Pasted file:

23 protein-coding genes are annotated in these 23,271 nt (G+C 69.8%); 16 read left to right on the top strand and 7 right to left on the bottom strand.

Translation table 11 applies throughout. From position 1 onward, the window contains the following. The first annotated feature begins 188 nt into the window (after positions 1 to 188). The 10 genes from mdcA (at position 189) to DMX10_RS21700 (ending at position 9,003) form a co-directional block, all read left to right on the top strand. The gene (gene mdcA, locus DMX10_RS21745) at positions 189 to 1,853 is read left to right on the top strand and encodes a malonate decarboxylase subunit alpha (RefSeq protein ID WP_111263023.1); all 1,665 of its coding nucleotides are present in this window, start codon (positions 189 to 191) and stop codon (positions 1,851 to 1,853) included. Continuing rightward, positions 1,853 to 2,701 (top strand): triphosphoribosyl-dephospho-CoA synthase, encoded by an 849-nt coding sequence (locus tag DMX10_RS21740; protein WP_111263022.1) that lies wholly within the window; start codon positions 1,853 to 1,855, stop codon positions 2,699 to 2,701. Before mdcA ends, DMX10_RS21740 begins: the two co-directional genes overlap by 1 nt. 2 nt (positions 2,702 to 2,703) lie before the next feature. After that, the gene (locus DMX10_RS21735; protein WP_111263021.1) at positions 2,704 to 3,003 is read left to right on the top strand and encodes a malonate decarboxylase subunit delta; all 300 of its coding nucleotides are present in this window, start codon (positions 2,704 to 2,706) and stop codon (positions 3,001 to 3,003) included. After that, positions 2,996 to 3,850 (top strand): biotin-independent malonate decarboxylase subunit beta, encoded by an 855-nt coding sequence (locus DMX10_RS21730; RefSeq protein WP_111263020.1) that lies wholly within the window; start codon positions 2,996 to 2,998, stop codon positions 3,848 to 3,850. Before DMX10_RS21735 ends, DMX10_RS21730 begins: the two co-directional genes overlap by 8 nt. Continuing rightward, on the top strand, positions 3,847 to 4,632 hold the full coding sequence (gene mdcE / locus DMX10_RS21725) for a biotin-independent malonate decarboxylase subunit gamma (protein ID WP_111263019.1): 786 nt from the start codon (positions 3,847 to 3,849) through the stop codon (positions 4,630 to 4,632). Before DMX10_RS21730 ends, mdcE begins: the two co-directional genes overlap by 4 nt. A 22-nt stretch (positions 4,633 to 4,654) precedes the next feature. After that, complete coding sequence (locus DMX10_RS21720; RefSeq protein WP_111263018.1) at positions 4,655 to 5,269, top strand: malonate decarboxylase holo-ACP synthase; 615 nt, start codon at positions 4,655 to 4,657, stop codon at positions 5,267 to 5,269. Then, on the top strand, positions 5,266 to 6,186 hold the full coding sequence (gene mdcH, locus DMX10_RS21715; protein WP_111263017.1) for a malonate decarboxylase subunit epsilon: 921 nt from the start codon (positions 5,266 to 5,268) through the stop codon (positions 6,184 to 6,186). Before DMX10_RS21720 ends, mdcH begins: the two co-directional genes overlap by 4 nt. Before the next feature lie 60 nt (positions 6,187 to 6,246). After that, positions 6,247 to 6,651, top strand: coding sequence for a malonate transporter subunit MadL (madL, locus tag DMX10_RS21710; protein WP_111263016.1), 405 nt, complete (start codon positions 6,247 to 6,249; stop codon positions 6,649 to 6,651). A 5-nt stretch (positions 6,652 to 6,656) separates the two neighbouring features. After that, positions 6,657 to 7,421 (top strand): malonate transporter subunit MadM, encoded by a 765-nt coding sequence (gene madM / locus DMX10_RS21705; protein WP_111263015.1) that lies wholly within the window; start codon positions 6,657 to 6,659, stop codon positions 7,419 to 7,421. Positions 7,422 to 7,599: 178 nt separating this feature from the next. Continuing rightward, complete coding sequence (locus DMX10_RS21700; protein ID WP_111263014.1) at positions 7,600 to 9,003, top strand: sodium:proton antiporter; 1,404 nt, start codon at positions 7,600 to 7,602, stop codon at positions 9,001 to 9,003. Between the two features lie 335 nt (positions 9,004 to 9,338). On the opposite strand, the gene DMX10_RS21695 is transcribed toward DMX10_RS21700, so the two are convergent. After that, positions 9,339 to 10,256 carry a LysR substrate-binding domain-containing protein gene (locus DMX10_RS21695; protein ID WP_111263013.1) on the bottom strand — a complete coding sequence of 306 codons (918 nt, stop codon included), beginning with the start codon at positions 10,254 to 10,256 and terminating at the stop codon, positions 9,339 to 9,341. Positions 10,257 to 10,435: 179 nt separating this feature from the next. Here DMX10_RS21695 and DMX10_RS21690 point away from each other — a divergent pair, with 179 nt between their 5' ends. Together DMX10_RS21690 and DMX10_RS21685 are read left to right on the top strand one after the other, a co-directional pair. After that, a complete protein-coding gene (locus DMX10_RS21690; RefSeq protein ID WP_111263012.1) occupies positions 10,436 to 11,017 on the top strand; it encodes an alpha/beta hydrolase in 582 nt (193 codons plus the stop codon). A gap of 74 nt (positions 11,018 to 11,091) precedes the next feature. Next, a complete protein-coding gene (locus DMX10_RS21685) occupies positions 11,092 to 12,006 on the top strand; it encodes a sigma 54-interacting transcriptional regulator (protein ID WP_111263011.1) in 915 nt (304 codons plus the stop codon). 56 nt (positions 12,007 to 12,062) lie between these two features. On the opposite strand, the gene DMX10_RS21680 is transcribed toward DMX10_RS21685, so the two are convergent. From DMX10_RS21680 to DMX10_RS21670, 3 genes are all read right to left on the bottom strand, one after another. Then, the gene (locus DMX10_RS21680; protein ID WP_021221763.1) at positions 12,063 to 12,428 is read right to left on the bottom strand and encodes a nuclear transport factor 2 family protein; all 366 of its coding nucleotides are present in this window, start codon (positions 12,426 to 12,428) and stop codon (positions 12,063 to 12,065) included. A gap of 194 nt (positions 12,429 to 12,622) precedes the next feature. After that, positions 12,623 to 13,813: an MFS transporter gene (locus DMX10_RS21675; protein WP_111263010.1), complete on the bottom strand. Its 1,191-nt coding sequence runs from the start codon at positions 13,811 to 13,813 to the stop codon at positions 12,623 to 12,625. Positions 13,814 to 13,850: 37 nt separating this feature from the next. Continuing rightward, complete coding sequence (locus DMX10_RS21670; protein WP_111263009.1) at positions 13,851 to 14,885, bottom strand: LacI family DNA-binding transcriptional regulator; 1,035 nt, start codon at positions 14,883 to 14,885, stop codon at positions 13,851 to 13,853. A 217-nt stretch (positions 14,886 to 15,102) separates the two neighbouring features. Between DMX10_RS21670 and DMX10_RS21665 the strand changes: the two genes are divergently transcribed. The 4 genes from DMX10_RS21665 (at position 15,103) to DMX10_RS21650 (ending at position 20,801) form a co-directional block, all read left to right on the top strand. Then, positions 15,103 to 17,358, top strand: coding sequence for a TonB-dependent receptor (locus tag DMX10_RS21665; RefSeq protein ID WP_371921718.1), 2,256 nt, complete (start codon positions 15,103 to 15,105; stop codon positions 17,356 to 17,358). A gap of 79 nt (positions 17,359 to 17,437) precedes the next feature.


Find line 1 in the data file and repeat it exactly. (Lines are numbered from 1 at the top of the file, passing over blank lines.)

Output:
23 protein-coding genes are annotated in these 23,271 nt (G+C 69.8%); 16 read left to right on the top strand and 7 right to left on the bottom strand.